Smoking Cigarettes increases the chance of developing heart disease, but how it does this is not entirely clear.
Obviously, smoking coats the lungs with foreign substances that are sticky and thick, so the exchange of carbon dioxide in the blood for the oxygen in the inhaled air is not as efficient as it is in lungs without the smoke-derived coating.
Thus, it seems reasonable that the heart has to work hard to bring oxygen to the body’s cells.
Your heart rate goes up if you smoke, down if you quit.
Day after day, year after year, the heart of a smoker has to beat more than that of a nonsmoker.
The traditonal view goes beyond the extra work a smoker’s heart must perform.
Smoking brings nicotine and other toxic substances from cigarettes into the bloodstream, where they injure the lining of coronary arteries, causing them to constrict and also causing clots to form.
If we are to undertand how smoking can damage the heart and blood vessels by impacting magnesium status, we must consider other aspects of smoking.
The Thermogenic effect of Smoking
Smoking a cigarette causes the body’s metabolic rate to go up for awhile. This is called the thermogenic effect of nicotine. The effect occurs each time a person has a cigarette, occurs only in response to smoking a cigarette, and is completely reversable.
When you stop smoking, the temporary rise in metabolism caused by smoking ceases.
When the metabolic rate and all life reactions accelerate, the need for magnesium increases, because it is required by the enzymes that keep these reactions going.
We cannot expect people to get any more magnesium because they smoke. In fact, smokers may get less magnesium than nonsmokers because they tend to eat less.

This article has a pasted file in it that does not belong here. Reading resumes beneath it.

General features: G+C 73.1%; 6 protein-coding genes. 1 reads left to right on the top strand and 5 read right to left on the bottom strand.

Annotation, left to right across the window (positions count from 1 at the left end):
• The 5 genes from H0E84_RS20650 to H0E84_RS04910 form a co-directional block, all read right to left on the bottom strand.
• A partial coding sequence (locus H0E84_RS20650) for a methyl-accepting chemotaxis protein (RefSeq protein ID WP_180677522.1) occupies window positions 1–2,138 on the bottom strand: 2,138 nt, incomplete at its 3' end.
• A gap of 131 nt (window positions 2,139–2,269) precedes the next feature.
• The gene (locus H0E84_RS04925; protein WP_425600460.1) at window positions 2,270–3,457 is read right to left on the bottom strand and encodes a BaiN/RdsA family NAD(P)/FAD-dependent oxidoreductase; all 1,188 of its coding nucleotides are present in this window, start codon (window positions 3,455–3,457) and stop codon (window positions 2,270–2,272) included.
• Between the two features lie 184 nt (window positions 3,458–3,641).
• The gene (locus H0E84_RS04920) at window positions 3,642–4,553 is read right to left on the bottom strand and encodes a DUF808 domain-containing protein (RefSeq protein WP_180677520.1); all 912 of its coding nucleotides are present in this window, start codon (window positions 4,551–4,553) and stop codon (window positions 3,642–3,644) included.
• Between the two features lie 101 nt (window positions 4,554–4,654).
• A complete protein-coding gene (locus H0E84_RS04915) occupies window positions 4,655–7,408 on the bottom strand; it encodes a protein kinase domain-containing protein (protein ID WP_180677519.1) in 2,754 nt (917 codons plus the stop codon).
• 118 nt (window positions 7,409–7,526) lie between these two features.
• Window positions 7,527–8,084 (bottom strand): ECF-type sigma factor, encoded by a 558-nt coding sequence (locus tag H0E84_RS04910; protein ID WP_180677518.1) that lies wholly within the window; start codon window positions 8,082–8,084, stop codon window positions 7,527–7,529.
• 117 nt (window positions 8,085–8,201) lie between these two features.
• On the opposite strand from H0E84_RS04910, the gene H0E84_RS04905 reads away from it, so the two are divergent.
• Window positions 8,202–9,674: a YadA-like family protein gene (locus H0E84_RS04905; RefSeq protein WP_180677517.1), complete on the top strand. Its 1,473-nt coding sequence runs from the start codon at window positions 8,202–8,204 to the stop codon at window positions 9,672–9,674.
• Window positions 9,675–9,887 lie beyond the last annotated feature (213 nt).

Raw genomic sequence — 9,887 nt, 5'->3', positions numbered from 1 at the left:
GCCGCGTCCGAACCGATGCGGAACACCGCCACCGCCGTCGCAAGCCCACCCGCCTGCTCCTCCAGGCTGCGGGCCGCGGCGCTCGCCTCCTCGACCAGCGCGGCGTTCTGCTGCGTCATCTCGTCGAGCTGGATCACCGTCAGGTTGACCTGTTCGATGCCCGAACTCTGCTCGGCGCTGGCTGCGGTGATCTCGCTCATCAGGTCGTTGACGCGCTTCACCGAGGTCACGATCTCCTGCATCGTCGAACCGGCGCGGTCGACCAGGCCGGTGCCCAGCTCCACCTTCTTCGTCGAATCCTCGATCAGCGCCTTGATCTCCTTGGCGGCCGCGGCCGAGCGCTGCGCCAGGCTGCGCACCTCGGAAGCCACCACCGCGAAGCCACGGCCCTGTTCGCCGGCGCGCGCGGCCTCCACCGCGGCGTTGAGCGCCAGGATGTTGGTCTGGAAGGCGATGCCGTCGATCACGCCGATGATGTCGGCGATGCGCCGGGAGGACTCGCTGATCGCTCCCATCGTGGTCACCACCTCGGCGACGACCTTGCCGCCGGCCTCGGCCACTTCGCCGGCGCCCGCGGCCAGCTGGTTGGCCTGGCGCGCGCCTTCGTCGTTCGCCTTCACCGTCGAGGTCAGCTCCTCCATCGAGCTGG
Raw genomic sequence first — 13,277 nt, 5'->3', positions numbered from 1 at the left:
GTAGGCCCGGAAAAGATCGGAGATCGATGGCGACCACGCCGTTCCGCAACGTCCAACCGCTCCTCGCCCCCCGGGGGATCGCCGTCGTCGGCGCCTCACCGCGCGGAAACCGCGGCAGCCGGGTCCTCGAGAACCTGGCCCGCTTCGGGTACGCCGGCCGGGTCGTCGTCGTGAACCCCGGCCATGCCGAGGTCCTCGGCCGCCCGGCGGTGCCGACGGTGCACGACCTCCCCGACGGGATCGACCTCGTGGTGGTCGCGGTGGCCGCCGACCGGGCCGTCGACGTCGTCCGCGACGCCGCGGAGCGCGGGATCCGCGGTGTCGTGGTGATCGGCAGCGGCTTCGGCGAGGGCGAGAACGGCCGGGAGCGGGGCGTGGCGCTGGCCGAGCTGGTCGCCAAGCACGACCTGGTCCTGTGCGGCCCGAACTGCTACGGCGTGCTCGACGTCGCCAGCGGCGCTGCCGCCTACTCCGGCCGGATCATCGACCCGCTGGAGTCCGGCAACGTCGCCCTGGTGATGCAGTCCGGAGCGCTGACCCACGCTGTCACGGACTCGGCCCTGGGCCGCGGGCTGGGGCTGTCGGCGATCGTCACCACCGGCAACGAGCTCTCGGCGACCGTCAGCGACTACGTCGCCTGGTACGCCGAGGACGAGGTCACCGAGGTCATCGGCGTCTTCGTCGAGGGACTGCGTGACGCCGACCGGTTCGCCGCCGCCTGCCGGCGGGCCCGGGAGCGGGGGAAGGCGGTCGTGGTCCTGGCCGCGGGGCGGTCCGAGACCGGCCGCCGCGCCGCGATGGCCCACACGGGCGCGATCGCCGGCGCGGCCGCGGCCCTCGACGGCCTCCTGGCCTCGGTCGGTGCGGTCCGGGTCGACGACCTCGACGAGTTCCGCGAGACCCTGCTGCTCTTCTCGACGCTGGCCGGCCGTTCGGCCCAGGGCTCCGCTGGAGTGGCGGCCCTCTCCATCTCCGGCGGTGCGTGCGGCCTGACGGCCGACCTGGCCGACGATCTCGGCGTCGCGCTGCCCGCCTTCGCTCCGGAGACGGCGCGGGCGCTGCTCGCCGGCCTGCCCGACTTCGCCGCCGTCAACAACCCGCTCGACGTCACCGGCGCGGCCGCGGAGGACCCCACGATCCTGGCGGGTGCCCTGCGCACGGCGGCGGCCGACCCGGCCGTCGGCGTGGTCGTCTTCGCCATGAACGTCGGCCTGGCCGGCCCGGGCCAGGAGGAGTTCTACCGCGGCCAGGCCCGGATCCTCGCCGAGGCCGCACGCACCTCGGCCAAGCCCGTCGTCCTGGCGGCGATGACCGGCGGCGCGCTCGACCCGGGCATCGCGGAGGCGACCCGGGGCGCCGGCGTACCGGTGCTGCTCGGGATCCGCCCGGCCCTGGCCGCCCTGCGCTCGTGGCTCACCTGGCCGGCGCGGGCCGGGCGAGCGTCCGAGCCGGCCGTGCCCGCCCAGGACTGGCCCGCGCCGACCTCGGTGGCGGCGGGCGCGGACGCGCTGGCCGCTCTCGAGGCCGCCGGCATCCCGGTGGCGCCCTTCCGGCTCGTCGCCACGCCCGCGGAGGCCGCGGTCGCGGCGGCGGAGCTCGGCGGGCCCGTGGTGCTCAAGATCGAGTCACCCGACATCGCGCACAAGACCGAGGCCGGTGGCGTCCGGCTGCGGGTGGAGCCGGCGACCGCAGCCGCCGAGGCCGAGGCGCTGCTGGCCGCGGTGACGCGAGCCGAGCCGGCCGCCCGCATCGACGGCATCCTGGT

Therefore, smokers can be expected to become magnesium-deficient more readily than nonsmokers, and one of the ways this can express itself is in damage to the cardiovascular sytem.
Smoking’s impact on Magnesium status
There is little direct research on the effect of smoking on magnesium status. One study showed that heavy smokers had significantly lower plasma levels of magnesium, as demonstrated by the finding that among nonsmokers, only 8 percent had low levels, but among smokers, more than twice as many had low magnesium levels.
Among smokers who also drank fairly heavily, 24 percent had low plasma magnesium.
Although anormal plasma magnesium level is not a good index of adequacy of magnesium, consitent low levels are faily reliable indicators of magnesium insufficiency.
Another study showed smokers to have lower magnesium levels than nonsmokers, but the significance of hair magnesium is controversial. It is known that people who smoke have more of the risk factors for metabolic syndrome than do nonsmokers, including higher trygcerides, more insulin resitance, and lower HDL (good) cholesteral.
Among health people, smokers have more insulin resitance, higher glucose levels, and much higher insulin levels as determined by glucose tolerance tests than their healthy, nonsmoking couterparts.
Healthy smokers also have almost twice the levels of triglyceride-rich VLDL (bad) cholersteral and 30 percent lower HDL cholesteral than do healthy nonsmokers.
In addition, it is known that insulin resitance, a characteristic of metabolic syndrome X that is caused by low cellular magnesium, improves when smokers stop smoking.
Although these are not direct measurements of magnesium status, these facts imply that smoking lowers cellular magnesium levels.
Nicotine, the principal drug in tobacco, is a stimulant that causes the release of adrenalin.
This means that people who smoke will need more magnesium than nonsmokers.
Also, oxidative damage goes up with smoking, and this increases the amount of magnesium needed to maintain optimal health.